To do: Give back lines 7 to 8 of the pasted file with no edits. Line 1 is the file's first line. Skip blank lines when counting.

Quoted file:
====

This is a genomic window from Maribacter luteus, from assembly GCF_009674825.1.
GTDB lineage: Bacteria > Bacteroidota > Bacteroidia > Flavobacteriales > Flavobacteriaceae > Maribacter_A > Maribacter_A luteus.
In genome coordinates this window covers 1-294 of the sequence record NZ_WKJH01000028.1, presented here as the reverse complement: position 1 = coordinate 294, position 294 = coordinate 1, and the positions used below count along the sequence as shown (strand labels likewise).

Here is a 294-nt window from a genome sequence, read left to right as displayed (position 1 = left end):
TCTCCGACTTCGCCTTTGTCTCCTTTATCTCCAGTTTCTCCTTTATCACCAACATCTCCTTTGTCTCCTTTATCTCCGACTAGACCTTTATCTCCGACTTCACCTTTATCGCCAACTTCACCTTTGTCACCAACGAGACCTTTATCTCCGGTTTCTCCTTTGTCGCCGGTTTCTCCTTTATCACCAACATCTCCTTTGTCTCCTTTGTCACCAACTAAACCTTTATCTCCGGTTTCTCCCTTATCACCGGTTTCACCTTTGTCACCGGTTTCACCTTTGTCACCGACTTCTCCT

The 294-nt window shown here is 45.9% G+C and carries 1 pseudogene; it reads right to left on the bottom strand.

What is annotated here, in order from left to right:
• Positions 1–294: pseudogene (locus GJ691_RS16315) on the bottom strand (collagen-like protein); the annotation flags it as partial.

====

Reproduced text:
What is annotated here, in order from left to right:
• Positions 1–294: pseudogene (locus GJ691_RS16315) on the bottom strand (collagen-like protein); the annotation flags it as partial.